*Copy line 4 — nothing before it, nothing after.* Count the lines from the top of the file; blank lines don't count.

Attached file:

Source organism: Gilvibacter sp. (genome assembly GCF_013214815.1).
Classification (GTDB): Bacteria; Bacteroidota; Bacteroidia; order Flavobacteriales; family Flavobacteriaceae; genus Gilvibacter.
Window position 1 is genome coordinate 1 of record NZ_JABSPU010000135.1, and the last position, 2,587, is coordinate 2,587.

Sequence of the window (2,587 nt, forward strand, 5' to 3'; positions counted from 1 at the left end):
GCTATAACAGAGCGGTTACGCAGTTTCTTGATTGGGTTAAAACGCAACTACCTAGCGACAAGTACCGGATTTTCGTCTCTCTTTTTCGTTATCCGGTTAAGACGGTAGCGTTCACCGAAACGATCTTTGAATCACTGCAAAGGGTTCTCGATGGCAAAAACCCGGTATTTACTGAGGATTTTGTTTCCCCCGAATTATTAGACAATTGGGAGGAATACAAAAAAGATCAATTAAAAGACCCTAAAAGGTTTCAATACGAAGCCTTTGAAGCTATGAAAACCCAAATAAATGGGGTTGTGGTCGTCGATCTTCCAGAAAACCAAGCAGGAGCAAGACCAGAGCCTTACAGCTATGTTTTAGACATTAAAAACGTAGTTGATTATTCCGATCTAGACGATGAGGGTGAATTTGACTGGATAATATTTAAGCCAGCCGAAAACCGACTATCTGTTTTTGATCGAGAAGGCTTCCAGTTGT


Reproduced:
Sequence of the window (2,587 nt, forward strand, 5' to 3'; positions counted from 1 at the left end):